A Marine Veteran returns to Korea
Dave Johnson, member of the Board of Directors of the Oakmont Village Association, received an unexpected phone call last spring. He was to join four other Marine Veterans to fly to South Korea as the honored guests of the Republic of Korea Marine Corps. The occasion was a three-day Korean Marine Battle Memorial Festival, commemorating the recapture of Mt. Dosol (“Punch Bowl”) one of the five major battle fields during the Korean War (1950-1953).
The honorees were recognized during a continuous series of galas, parades and visits to battle theaters. At an official reception at the headquarters of the Korean Marine Corps, the Commandant, his division commanders and the entire General Staff lined up to welcome them.
Arriving at the infamous “Punch Bowl,” they found a battle monument honoring the fallen Korean and U.S. Marines. A poignant moment occurred when one of the returnees located the name of his brother, killed during that action.
Heading north, the five Marine Veterans were shown around the Demilitarized Zone, where they were briefed on the security and forces maintaining the border between North and South Korea.
On their last day, a tour of the War Memorial of Korea in Seoul was arranged. A special hall is reserved for the recording of every soldier from the United Nations countries who was killed during the war. Dave Johnson found the name of his squad leader; yet another moment of emotional resonance.
Johnson sums up the singular distinction of having been invited to attend the ceremonies, during which they were treated like royalty – each Veteran was given his own personal interpreter – as a once-in-a-lifetime experience.
Johnson is the national vice-president of the “Exclusive Fraternity of Honor – The Chosin Few,” which is comprised of the survivors of the battle of the Chosin Reservoir in North Korea, described by historians as the “most savage” combat operation of modern warfare.
The engagement took place in the North Korean mountains, near the Manchurian border, where the temperature drops to 40 below zero. Vastly outnumbered, the allied ground troops of 15,000 faced an army of 125,000 Chinese. In this epic encounter, during which the Allies prevailed, China suffered 28,000 casualties, while the Allies lost 3,000 men and another 6,000 were wounded.
According to Johnson, the American military grew somewhat complacent after the end of WWII. Nobody anticipated another war and the armed forces were virtually stripped of everything. The nation’s attention was focused on a rapidly growing economy and a life of normality.
The Marine Corps was reduced to 60,000 troops, who mostly served on ships and embassies around the world. As for the infantry, not even a full division was available.
When the Korean War broke out, the Reserves were called up and had to contend with 1943 equipment that was used in Europe and the South Pacific. Thus, the soldiers fighting the most savage battle in the annals of modern warfare, at sub-zero temperatures, had to cope in uniforms and boots designed for moderate and tropical climates.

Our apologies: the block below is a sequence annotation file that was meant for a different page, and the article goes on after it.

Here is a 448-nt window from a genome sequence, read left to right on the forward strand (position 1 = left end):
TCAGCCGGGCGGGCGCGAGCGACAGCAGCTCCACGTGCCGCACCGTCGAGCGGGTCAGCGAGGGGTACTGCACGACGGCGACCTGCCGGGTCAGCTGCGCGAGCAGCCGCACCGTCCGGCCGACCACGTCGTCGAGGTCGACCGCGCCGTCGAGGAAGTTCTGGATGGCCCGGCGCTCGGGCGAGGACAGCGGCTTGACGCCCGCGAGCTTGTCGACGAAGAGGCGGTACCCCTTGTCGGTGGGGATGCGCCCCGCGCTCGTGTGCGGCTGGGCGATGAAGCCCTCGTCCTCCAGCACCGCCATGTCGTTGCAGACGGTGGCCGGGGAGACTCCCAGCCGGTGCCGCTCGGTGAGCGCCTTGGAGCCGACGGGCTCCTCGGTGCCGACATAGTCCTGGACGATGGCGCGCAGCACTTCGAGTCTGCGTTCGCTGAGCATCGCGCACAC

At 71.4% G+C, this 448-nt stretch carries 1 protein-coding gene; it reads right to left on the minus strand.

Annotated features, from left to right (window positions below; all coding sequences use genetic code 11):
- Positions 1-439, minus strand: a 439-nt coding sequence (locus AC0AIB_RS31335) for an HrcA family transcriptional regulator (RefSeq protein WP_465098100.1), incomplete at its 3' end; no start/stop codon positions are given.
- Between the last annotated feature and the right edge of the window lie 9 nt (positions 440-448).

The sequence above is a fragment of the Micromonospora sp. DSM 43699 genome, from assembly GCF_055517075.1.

Most of the troops sustained massive frostbite, wounds with lifelong implications. The freezing not only affects the skin, but muscles, tendons, blood vessels and nerves. Many veterans lost their limbs due to gangrene. Their circulatory systems never fully recovered. Johnson, who was evacuated from Chosin Reservoir with a grenade wound to the spine, suffered from stage four frostbite. He has walked since then, five miles every day, to keep his circulation in proper condition.
Fortuitously, the horrific memories of brutal combat and physical agony have been softened by his recent and extraordinary experiences in Korea, whose people have never forgotten the heroic assistance they were given by the American and allied forces, 61 years ago.
Returning from the war, Johnson went back to school, taking courses in financial management, which led him to become, at age 27, CEO of a Labor-Management Benefit Trust Fund Office in San Francisco. Under his stewardship, the endowments, at his retirement in 1988, amounted to one billion dollars.
Not ready to sit in a rocking chair, he served for five years on the Santa Rosa Planning Commission and, subsequently, on the Community Advisory Board that represented the South of Santa Rosa, including Oakmont.
As a member of the Board of Directors of the OVA, Dave has definitive thoughts and opinions, which, unfortunately, space does not allow us to expound upon. One overriding desire, however, is worth highlighting, namely the importance of involving the entire residency in a public dialogue over planned projects and their development, which will affect our village of Oakmont.
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